NPR's Scores

  • Movies
For 1,017 reviews, this publication has graded:
  • 60% higher than the average critic
  • 3% same as the average critic
  • 37% lower than the average critic
On average, this publication grades 4.3 points higher than other critics. (0-100 point scale)
Average Movie review score: 66
Highest review score: 100 The Past
Lowest review score: 0 This Means War
Score distribution:
1,017 movie reviews
  1. It's impossible for all of them to work, but the sheer volume of material, delivered by a cast dedicated to the absolute absurdity of the setups — Fantana's new career as a kitten photographer, Kind's side business running a fast-food chain with a specialty in fried bat, Burgundy nursing and training a live shark while blind and living in a lighthouse — is a kind of comedy carpet-bombing. All it takes is a certain percentage of hits for things to detonate.
  2. Yes, The Rocket is a sports movie, with an outcome that's easily foreseen. The cultural specifics of this Laos-set tale, however, are far less predictable.
  3. Kore-eda is himself a father now, which may explain why his work has gotten sunnier.
  4. Though it's fun to watch Garcia let out his inner goofball, the jewels in the crown of At Middleton are the dynamic sisters Farmiga.
  5. That the same performers keep returning in different roles, playing Peruvian and Japanese flyers as well as American ones, only adds to the sense of man as machine. Everything, and everyone, must run like clockwork. Yet no apparatus is foolproof.
  6. All of which makes the film Noah psychologically credible — his behavior is very much what you might expect of a man who has just condemned millions of screaming souls to watery graves. And it makes the film unpredictably suspenseful, which is dramatically the most welcome thing you could ask of a biblical epic.
  7. This is a special Jersey Boys universe crafted specifically for fans — among whom you can pretty clearly count Clint Eastwood.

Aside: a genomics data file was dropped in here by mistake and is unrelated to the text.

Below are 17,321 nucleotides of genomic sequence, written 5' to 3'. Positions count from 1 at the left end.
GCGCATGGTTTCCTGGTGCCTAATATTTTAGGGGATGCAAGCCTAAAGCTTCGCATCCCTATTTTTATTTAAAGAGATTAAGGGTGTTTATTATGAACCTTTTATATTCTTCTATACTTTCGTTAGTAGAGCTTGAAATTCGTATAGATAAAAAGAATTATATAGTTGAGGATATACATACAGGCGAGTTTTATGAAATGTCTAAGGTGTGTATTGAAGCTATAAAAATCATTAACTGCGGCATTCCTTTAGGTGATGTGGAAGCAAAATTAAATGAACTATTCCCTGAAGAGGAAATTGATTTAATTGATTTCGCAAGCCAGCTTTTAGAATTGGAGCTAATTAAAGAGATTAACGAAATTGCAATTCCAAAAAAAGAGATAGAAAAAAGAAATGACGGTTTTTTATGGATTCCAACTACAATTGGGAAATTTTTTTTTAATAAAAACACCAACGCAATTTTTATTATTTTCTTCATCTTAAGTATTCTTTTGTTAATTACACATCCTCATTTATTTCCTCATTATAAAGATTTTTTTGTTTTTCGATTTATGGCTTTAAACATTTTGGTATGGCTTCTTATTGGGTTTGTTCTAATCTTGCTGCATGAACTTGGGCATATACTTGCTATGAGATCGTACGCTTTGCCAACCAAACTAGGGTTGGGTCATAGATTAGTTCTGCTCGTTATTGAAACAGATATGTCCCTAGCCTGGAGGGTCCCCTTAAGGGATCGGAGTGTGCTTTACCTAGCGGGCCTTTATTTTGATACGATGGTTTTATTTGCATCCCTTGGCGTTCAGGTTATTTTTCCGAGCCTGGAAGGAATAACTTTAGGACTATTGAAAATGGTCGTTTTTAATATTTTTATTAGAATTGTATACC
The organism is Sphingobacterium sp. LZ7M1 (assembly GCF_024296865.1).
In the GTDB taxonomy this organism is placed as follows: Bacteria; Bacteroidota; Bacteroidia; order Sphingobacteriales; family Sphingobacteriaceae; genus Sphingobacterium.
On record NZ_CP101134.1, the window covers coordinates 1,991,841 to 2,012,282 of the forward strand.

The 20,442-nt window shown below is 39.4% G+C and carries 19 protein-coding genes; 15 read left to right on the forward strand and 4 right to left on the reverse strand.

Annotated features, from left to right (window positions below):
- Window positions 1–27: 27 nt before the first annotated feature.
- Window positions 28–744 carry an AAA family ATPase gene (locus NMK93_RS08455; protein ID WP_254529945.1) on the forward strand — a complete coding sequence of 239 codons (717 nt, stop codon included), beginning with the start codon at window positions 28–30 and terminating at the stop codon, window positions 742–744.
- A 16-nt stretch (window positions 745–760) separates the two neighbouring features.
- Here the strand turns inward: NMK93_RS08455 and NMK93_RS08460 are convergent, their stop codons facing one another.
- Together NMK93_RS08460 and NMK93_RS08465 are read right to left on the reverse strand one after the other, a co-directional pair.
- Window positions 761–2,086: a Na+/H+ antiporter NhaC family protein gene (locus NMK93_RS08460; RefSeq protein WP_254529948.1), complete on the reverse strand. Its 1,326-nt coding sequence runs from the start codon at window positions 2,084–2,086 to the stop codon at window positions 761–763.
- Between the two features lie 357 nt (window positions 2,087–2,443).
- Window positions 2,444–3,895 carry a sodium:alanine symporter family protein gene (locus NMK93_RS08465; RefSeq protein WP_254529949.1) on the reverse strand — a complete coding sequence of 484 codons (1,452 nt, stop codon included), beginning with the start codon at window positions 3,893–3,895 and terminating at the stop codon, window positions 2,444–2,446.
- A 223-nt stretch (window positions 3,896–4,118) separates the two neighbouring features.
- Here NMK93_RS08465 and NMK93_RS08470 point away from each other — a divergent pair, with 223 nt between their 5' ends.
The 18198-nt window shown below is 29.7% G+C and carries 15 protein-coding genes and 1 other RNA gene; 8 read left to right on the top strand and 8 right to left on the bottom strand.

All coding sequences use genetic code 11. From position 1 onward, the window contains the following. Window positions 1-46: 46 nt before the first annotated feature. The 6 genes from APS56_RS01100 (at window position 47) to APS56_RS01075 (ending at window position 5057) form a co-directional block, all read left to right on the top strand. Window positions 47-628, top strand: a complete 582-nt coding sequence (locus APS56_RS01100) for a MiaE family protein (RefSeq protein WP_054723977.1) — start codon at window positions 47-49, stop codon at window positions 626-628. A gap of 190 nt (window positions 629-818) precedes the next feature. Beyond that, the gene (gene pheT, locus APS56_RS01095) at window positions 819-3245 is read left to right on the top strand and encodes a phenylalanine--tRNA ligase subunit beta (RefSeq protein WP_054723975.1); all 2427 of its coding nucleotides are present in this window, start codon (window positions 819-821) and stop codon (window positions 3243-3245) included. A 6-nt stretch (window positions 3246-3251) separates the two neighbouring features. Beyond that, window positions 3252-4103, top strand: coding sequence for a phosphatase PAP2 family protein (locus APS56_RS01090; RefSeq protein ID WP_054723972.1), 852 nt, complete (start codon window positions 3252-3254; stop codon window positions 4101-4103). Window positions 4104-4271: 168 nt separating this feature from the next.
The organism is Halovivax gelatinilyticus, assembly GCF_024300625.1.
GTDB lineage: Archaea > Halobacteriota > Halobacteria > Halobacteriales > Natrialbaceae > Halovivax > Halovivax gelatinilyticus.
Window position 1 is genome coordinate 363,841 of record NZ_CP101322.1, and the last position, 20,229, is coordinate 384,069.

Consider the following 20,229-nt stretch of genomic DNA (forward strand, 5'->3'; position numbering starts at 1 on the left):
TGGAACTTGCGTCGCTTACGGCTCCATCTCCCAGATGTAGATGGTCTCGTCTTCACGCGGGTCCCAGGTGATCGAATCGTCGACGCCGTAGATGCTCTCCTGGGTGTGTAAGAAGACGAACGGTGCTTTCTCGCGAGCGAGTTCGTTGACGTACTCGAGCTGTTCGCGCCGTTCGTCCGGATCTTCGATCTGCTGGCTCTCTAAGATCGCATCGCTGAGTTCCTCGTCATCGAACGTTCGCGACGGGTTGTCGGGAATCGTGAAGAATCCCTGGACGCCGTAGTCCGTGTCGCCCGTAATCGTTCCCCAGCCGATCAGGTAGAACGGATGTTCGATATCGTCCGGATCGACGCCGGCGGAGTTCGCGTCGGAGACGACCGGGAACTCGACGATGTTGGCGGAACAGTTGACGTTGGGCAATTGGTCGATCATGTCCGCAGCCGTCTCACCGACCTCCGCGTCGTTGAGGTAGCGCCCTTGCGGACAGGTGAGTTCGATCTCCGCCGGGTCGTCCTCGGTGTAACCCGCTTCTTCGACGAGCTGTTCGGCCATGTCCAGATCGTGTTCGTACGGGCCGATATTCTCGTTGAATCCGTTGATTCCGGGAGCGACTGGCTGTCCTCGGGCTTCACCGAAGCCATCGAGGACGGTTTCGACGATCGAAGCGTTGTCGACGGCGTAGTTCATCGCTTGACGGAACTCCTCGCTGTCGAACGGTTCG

8. The filmmakers wanted to broaden the formula a little, make it more inclusive, do something a little adventurous. Kinda like Earth to Echo's tween heroes.
    • 56 Metascore
    • 68 Critic Score
    Date Night isn't great; it's not really going for "great." But it's a well-executed comedy with a warm but not cloying center.
  9. The film on the whole feels unusually labored and conventional by Tarantino standards. Reducing World War II to juvenilia isn't the problem; the problem is that juvenilia needs to pop.
  10. Bandslam works best when it's focused on young, adorably neurotic creative types putting on a show.
  11. What comes through is the freshness and innocence of a generation's passion for the infant rock 'n' roll.
  12. Stuart Gordon's inventions -- vivid, gruesome and occasionally quite funny -- offer a just-deserts ending and make both characters surprisingly active participants in their fates.
  13. Allowed remarkable access, presumably because of the familial connections, Rademacher comes up with compellingly unfamiliar documentary footage.
  14. The actor proves capable of embodying all sorts of contradictory impulses as his character becomes tragically self-aware. But he can't overcome a plot that goes slack at precisely the moment it should be soaring, or a corporate-villainy premise that practically begs not to be looked at too closely.